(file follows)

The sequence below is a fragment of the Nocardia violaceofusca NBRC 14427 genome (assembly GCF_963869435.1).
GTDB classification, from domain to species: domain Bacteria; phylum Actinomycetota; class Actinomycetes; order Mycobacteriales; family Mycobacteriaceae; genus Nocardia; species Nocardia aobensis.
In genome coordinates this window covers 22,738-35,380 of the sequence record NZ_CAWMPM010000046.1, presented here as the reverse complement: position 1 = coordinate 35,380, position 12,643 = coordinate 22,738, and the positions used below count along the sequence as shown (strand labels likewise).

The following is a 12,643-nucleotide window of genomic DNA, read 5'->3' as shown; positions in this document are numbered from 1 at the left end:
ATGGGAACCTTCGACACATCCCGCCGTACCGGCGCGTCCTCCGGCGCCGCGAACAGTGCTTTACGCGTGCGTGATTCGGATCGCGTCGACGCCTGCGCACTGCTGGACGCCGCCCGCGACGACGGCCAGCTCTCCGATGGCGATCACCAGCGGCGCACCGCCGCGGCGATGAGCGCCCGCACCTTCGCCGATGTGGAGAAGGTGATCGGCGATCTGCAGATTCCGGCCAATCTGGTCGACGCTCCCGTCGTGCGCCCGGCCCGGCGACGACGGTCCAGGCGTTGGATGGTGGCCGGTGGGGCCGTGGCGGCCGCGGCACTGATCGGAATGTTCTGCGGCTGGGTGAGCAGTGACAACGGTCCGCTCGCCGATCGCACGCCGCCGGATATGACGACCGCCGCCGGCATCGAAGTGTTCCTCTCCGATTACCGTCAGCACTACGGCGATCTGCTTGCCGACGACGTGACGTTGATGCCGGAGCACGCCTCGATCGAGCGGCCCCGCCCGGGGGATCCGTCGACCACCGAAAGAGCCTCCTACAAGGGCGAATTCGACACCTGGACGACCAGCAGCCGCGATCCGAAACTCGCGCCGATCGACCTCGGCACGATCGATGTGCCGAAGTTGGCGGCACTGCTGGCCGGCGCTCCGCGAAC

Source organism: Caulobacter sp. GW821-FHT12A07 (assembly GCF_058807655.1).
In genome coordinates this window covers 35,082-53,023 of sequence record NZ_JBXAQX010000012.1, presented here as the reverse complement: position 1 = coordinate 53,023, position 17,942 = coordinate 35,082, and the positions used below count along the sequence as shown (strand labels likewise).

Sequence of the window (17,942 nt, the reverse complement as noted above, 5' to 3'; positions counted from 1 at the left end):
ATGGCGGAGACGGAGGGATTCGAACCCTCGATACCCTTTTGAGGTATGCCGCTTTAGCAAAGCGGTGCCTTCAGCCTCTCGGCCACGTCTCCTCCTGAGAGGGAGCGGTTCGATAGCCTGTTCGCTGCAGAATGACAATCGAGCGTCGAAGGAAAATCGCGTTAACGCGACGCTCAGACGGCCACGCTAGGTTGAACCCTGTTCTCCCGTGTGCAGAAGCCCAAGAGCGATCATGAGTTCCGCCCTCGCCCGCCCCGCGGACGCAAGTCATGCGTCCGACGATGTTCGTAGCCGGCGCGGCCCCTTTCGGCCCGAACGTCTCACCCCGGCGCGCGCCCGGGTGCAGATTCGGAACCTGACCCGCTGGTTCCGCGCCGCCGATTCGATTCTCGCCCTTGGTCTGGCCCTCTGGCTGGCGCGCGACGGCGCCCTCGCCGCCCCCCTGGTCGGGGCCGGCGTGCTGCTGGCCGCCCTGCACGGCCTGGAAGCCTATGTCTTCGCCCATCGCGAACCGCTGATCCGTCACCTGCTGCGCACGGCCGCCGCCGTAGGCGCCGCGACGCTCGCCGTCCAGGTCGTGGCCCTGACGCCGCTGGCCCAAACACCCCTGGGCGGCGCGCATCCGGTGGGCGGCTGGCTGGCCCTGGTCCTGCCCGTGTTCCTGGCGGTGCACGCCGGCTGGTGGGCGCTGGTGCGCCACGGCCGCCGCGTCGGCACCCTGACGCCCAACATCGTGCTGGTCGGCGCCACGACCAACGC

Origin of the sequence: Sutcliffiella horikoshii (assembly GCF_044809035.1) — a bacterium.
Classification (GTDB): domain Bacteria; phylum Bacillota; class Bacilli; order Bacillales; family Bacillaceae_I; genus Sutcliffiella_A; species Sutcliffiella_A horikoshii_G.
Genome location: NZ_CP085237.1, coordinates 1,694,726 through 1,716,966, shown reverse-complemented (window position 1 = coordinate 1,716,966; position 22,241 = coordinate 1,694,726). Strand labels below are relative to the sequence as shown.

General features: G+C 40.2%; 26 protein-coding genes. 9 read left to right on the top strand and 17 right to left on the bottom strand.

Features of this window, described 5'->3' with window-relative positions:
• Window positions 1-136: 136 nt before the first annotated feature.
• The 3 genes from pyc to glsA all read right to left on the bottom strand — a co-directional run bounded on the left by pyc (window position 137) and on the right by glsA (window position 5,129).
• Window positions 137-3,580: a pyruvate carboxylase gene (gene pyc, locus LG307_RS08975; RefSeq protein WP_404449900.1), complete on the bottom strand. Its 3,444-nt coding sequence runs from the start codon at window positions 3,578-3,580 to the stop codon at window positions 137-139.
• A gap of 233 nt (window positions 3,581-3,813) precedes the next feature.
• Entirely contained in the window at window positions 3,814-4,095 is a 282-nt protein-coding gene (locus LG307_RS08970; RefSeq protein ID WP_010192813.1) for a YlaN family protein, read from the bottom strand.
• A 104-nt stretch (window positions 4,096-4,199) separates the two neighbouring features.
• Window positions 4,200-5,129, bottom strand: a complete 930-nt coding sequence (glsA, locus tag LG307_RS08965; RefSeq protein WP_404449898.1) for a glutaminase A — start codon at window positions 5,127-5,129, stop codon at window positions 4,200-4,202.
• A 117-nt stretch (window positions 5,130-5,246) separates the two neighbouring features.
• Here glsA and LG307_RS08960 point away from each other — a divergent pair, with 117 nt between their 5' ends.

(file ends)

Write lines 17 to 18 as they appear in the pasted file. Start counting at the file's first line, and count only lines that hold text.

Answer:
• Window positions 137-3,580: a pyruvate carboxylase gene (gene pyc, locus LG307_RS08975; RefSeq protein WP_404449900.1), complete on the bottom strand. Its 3,444-nt coding sequence runs from the start codon at window positions 3,578-3,580 to the stop codon at window positions 137-139.
• A gap of 233 nt (window positions 3,581-3,813) precedes the next feature.